the oountry can nurpaen the Era an it respect*
contributors to itn Literary Department.
The Era publishes condensed reportn of tho
proceedings of Congrmn, explain* movements
in that body, the causes of whioh do not alwayn
lie u|n?n the nurftoo, and from itn position in
ennblod to keep a constant, watch upon the mo
tion of the Federal Government in relation
to all questions at issue between Liberty and
The only journal at the seat of the Federal
Government, representing the Anti-Slavery
Sentiment of the Republic, while the Pro Sla
very Sentiment is represented here by four
daily papers, nearly all of them being liberally
sustained by Governmoutal patronage, it asks
the support of all who believe, in sincerity, that
the Union was formed to secure tlie blessings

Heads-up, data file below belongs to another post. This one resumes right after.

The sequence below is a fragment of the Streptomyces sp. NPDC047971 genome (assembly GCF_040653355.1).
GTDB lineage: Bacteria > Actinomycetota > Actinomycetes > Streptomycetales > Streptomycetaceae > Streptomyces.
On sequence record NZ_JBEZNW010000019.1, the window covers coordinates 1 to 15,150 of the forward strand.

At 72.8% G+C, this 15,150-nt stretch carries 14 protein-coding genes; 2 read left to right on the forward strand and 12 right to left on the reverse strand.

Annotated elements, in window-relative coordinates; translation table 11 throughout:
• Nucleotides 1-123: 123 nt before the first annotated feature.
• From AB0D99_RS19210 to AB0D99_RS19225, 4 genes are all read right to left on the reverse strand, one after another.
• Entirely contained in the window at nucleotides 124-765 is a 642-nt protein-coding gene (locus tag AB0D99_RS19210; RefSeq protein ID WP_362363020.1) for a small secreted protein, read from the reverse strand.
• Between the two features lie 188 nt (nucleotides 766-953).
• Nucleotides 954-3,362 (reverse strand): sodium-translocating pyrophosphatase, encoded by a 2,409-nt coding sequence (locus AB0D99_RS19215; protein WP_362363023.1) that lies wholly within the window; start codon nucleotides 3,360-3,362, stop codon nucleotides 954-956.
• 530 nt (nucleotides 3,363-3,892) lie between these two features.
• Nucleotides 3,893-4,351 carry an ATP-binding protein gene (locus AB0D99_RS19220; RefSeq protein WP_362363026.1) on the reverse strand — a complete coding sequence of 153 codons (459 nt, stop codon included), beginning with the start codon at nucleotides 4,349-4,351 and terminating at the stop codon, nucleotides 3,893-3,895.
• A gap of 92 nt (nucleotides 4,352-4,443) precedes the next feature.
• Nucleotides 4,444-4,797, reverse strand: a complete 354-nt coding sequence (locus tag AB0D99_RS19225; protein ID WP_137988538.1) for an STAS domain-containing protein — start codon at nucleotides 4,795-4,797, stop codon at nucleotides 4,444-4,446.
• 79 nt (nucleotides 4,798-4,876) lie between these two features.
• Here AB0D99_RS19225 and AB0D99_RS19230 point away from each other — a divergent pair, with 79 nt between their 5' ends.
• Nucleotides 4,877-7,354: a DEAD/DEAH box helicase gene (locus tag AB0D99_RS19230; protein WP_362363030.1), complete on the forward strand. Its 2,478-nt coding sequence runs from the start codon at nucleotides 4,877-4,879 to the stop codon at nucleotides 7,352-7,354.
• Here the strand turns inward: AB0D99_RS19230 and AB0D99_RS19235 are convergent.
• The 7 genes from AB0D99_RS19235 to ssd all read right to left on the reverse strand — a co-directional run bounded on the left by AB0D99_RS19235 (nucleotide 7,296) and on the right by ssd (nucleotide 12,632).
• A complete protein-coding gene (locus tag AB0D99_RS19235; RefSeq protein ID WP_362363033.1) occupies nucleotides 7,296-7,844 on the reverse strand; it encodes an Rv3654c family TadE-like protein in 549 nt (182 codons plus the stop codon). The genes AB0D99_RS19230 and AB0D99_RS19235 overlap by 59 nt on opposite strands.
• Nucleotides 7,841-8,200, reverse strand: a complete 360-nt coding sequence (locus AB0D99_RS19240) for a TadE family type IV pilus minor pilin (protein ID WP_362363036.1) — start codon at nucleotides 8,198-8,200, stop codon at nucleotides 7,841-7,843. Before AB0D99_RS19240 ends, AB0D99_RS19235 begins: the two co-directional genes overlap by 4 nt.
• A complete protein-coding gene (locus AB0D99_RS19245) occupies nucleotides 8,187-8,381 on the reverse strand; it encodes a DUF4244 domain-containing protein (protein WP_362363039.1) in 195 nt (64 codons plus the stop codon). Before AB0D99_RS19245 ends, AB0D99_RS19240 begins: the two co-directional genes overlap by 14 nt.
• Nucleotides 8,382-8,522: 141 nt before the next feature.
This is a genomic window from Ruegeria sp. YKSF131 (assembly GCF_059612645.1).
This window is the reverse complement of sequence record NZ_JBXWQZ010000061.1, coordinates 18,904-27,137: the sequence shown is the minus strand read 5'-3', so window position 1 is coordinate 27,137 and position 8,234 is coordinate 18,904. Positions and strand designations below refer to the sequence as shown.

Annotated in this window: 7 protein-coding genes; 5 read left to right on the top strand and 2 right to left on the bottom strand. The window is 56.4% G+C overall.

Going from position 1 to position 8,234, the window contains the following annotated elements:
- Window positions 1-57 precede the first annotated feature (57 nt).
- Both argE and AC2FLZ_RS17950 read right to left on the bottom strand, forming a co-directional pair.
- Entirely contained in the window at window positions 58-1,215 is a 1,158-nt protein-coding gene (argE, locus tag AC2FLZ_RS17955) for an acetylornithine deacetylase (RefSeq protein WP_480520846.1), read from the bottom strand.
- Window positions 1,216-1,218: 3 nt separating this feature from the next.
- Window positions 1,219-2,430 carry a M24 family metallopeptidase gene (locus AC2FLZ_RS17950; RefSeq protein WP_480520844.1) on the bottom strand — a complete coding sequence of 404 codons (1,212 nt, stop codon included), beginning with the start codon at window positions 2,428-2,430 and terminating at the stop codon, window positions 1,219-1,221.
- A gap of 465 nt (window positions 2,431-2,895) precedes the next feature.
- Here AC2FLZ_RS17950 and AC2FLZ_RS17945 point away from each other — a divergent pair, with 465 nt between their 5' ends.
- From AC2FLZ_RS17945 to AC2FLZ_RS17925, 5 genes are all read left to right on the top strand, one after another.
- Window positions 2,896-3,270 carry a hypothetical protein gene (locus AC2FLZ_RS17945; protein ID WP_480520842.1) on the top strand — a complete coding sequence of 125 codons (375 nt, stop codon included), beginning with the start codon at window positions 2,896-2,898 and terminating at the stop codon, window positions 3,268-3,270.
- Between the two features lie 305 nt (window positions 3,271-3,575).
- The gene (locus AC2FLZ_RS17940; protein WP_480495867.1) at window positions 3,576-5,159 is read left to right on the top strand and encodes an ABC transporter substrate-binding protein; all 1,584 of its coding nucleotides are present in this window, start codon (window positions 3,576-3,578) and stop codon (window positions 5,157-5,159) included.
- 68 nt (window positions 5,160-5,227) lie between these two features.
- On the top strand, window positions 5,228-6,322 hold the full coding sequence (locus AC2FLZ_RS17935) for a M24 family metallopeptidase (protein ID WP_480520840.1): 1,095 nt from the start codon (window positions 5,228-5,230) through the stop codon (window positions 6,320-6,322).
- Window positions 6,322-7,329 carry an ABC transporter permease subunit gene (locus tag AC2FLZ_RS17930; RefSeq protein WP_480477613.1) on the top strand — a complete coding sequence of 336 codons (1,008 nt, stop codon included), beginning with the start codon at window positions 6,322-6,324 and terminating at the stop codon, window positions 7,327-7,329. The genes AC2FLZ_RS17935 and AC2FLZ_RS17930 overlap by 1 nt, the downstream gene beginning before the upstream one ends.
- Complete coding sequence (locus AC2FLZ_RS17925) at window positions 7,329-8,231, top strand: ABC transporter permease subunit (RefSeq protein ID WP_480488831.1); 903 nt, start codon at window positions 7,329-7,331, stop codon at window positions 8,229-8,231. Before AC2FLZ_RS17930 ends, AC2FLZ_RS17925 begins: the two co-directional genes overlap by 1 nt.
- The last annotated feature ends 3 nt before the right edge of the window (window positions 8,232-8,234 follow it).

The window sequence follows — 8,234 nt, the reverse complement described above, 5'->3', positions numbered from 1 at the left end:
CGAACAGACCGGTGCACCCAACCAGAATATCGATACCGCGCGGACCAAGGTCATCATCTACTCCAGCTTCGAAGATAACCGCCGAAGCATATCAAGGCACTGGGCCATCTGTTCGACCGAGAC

of Liberty, and not to ]ierpetnato the ourse of J
Payment in advance is invariably required. ,
To prevent annoyance and loss to ourselves
and readers, to preserve their file* uubroken,
and to cuable us to know bow largo an edi
tion of the paper to issue, all subscriptions
should be renewed before thoy expire. We
have no credit-subscribers on our hooks.
Single copy 82
Thr^e copse* ? 6
Five copies ... 8
Ten copies - - - 15
Single copy si r months - 1
Ten copies war months - 8
These am the terms lor both old and now
subscribers,forwarding their own subscriptions.
Agents are entitled to fifty conts on each new
yearly subscriber, and twenty-five ocnts ou
each renewed subscriber?except in the case of
A club of three subscribers, ono of whom
may bo an old one, at 85, will entitle the per
son making it up to a copy of the Era for three